Tuesday, September 15
About a month earlier, I had discussed with my day job boss the possibility of taking off Tuesday mornings to go hunting. I have an excellent boss, who knows I am passionate about riding and hunting (she thinks I live a fabulously busy and creative lifestyle), and is supportive of my non-job-related interests. She agreed to give me a chance to see how it went this first fall Tuesday hunt, while reserving the right to say yes or no to the rest of the season. Tuesday hunts luckily coincided with Wednesday evening classes being held at my place of work, so I readily swapped all my Tuesday mornings for supervising Wednesday nights, and decided having a social life was overrated anyway.
I woke up at about 3:00 AM on that Tuesday, giddy with not just the regular excitement of hunting, but also with the thought of going hunting instead of commuting in to Boston to sit at a desk. Even though my alarm wouldn’t officially go off until 5:30, I did not actually fall back asleep. Instead I tried to calm my double sense of defiance and guilt for not exactly playing hooky. (I had always been a very good child and young adult; breaking rules was not my specialty.)
It was 7:00 AM when I pulled into the driveway at Millborn Farm. I located the trailers, found my horse, and started getting him ready. Grappa was all set in no time, and I mounted up (this time quite easily, as I didn’t move him from his place at the trailer, and his pal Primo was still tied next to him). We trotted around to take any edge off, but he seemed much more relaxed than he had on Saturday, and we quickly joined the huntsman and other whips around the hound trailer. The hounds were let out (9 and half couple, if I recall correctly), and they began milling about in the grass as the huntsman told us the battle plan.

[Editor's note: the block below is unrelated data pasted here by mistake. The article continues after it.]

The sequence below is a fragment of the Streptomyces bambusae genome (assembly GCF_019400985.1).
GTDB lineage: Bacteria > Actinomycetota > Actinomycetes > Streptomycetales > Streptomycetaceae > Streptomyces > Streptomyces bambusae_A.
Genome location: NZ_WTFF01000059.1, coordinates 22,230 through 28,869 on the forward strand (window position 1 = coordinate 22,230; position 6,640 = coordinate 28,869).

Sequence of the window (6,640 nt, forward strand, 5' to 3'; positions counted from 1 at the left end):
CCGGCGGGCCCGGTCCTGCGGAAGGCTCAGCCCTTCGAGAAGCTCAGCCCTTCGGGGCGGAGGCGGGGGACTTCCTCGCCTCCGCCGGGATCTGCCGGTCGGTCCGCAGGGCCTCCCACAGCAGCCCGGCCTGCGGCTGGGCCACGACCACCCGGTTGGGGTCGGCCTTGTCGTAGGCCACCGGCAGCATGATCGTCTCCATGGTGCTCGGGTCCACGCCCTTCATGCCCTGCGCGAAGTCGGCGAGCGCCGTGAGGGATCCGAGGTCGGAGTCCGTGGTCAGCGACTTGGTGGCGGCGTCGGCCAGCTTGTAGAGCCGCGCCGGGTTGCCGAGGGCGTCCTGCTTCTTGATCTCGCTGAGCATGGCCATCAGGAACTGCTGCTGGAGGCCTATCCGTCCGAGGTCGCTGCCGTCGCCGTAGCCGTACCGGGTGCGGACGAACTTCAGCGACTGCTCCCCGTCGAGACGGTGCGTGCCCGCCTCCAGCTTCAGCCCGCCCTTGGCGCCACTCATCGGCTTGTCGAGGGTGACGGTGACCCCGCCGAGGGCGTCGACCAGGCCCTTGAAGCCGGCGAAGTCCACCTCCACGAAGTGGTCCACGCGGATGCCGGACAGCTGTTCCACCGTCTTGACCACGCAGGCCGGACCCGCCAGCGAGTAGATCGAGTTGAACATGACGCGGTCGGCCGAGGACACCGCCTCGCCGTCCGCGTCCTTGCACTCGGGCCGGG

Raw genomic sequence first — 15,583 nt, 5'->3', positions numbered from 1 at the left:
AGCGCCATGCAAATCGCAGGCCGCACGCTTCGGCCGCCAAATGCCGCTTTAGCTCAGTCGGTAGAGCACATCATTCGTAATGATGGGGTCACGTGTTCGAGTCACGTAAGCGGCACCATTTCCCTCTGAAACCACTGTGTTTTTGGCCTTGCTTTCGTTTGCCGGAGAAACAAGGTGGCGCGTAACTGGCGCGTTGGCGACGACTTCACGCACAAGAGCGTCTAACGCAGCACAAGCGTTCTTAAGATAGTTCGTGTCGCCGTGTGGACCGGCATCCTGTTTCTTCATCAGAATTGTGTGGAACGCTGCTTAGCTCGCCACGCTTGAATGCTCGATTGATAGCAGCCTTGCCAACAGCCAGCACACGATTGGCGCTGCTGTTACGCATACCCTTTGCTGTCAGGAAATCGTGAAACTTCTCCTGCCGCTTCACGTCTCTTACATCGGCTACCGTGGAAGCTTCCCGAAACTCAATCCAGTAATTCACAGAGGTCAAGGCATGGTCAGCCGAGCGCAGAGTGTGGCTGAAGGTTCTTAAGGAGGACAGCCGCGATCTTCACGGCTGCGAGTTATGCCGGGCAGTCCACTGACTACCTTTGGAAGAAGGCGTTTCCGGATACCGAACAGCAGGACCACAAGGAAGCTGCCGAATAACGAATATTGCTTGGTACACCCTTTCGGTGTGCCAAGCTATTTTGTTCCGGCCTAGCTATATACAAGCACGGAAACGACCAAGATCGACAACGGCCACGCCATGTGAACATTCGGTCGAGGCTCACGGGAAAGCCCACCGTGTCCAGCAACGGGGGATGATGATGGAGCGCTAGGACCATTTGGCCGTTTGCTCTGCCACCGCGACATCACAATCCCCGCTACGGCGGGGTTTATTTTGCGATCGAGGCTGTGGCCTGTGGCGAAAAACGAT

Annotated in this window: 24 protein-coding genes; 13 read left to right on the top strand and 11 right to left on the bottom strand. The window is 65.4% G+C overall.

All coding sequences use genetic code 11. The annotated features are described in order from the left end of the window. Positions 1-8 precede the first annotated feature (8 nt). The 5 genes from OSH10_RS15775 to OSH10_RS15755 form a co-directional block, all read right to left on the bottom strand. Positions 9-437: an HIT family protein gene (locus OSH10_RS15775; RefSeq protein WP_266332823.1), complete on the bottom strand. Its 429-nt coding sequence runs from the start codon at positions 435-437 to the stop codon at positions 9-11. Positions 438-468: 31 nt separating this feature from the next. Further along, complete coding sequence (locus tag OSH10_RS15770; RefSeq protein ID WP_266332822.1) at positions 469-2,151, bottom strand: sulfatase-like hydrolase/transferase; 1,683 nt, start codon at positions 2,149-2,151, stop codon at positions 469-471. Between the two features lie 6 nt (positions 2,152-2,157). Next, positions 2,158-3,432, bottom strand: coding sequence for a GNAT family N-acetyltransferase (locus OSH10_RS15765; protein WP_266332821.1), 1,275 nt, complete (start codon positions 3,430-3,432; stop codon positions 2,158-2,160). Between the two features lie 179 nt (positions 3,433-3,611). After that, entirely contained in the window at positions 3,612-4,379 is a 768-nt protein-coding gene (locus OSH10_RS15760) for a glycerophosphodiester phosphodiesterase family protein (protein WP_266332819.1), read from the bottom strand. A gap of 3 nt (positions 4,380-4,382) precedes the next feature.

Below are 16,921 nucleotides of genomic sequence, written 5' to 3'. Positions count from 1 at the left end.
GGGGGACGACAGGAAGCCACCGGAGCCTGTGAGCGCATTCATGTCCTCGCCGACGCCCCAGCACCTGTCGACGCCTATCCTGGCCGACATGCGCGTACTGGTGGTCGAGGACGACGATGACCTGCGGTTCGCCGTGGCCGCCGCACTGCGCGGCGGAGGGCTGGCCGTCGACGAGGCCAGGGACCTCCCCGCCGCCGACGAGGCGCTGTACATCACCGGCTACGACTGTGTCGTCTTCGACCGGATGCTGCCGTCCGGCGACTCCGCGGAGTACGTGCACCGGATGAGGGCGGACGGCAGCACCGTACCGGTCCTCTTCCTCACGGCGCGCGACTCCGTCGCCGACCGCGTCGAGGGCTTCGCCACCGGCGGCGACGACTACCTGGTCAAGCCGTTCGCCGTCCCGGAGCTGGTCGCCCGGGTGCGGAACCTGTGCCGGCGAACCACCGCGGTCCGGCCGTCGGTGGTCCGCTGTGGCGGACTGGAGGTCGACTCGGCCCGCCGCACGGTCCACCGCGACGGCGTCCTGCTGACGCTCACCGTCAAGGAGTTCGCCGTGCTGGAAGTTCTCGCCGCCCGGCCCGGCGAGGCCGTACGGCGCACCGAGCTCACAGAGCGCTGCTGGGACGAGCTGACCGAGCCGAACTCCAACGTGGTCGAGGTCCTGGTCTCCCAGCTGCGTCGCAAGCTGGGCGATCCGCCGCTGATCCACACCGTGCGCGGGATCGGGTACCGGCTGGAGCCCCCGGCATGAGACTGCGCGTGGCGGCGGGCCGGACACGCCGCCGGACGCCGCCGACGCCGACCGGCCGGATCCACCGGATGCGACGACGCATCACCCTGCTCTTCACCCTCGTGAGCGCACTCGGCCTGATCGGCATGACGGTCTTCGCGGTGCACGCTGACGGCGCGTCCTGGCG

We had two lines laid and quite a few driveways and roads to cross. I would be on the left, Alyse on the right, and other whips behind as was starting to become our system. There were some jumps in the territory, and we were all cautioned to be careful, as always, to make sure the hounds were clear before attempts. With the first section of the hunt outlined to me, we moved closer to the warm-up field, and let a Master gather everyone around to introduce the day.
As usual, Master Tom spoke very graciously to thank our landowners and remarked on the incredible morning weather. He was right; it was very sunny, and being just before 8:00 AM, still fairly cool, but with no trace of the fog that had swallowed up every living creature on Saturday. The grass was impossibly green, and yellow sun shone through the still-green leaves on the trees. With barely a cloud in the sky, the weather couldn’t possibly be better. After announcements, we were ready to begin, and the huntsman blew her horn as we moved off. The hounds perked up, trotting happily around her and on my right, as we headed for an opening in the trees that surrounded the field.